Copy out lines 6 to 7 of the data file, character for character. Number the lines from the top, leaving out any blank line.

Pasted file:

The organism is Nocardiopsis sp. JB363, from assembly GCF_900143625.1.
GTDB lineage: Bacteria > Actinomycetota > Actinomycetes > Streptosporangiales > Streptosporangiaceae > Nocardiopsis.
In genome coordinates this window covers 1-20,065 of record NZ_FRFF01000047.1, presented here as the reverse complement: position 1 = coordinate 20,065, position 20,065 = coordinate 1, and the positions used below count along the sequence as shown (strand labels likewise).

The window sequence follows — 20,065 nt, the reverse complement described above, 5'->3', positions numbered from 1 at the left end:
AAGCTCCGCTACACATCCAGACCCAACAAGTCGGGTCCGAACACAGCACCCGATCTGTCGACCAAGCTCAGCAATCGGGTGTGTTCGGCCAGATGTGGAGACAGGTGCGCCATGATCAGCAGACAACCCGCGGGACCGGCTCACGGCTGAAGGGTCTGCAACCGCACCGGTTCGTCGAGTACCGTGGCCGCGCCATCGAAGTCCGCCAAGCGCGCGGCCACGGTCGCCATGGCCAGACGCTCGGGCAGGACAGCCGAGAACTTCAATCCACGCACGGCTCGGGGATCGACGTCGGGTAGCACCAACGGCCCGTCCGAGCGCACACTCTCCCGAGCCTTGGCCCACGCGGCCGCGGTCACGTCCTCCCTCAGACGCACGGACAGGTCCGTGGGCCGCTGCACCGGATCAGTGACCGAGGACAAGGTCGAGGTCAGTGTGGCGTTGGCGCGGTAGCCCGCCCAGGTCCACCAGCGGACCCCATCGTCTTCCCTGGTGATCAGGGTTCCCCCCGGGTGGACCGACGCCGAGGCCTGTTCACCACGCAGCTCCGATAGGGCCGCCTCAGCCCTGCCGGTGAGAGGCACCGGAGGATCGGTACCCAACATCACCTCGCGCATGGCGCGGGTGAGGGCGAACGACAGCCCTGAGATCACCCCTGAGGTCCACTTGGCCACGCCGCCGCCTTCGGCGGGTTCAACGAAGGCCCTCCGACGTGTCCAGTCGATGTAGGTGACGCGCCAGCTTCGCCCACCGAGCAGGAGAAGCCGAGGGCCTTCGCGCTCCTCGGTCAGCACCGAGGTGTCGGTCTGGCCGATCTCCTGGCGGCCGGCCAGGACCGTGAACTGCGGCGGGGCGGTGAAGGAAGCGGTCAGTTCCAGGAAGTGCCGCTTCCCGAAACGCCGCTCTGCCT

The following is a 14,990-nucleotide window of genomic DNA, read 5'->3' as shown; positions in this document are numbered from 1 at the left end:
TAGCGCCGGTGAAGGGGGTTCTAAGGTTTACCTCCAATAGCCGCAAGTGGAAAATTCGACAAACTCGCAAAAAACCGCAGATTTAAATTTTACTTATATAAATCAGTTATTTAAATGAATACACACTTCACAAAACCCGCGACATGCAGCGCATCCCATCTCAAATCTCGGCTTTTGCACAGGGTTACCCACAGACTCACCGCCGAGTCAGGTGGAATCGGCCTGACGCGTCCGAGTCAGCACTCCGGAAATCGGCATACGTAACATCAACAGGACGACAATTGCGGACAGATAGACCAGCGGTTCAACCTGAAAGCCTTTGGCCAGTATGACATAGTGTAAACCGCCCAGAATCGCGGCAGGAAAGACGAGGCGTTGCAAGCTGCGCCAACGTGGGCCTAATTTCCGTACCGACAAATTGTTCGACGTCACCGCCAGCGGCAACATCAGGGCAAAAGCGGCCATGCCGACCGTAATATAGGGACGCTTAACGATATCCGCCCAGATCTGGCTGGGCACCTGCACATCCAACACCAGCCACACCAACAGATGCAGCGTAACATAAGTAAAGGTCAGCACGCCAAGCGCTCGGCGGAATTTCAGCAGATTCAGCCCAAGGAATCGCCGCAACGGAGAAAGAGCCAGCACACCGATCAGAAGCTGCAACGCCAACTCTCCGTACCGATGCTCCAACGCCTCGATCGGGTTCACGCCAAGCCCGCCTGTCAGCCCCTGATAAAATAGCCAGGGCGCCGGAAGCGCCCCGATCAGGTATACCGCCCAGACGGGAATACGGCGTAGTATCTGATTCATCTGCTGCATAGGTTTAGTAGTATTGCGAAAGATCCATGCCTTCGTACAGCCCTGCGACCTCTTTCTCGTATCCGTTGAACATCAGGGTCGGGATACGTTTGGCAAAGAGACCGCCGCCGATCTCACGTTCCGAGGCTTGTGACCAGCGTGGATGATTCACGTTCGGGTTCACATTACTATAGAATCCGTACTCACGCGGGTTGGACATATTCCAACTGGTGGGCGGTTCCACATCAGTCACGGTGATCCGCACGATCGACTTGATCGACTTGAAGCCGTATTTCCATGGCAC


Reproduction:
The following is a 14,990-nucleotide window of genomic DNA, read 5'->3' as shown; positions in this document are numbered from 1 at the left end:
TAGCGCCGGTGAAGGGGGTTCTAAGGTTTACCTCCAATAGCCGCAAGTGGAAAATTCGACAAACTCGCAAAAAACCGCAGATTTAAATTTTACTTATATAAATCAGTTATTTAAATGAATACACACTTCACAAAACCCGCGACATGCAGCGCATCCCATCTCAAATCTCGGCTTTTGCACAGGGTTACCCACAGACTCACCGCCGAGTCAGGTGGAATCGGCCTGACGCGTCCGAGTCAGCACTCCGGAAATCGGCATACGTAACATCAACAGGACGACAATTGCGGACAGATAGACCAGCGGTTCAACCTGAAAGCCTTTGGCCAGTATGACATAGTGTAAACCGCCCAGAATCGCGGCAGGAAAGACGAGGCGTTGCAAGCTGCGCCAACGTGGGCCTAATTTCCGTACCGACAAATTGTTCGACGTCACCGCCAGCGGCAACATCAGGGCAAAAGCGGCCATGCCGACCGTAATATAGGGACGCTTAACGATATCCGCCCAGATCTGGCTGGGCACCTGCACATCCAACACCAGCCACACCAACAGATGCAGCGTAACATAAGTAAAGGTCAGCACGCCAAGCGCTCGGCGGAATTTCAGCAGATTCAGCCCAAGGAATCGCCGCAACGGAGAAAGAGCCAGCACACCGATCAGAAGCTGCAACGCCAACTCTCCGTACCGATGCTCCAACGCCTCGATCGGGTTCACGCCAAGCCCGCCTGTCAGCCCCTGATAAAATAGCCAGGGCGCCGGAAGCGCCCCGATCAGGTATACCGCCCAGACGGGAATACGGCGTAGTATCTGATTCATCTGCTGCATAGGTTTAGTAGTATTGCGAAAGATCCATGCCTTCGTACAGCCCTGCGACCTCTTTCTCGTATCCGTTGAACATCAGGGTCGGGATACGTTTGGCAAAGAGACCGCCGCCGATCTCACGTTCCGAGGCTTGTGACCAGCGTGGATGATTCACGTTCGGGTTCACATTACTATAGAATCCGTACTCACGCGGGTTGGACATATTCCAACTGGTGGGCGGTTCCACATCAGTCACGGTGATCCGCACGATCGACTTGATCGACTTGAAGCCGTATTTCCATGGCAC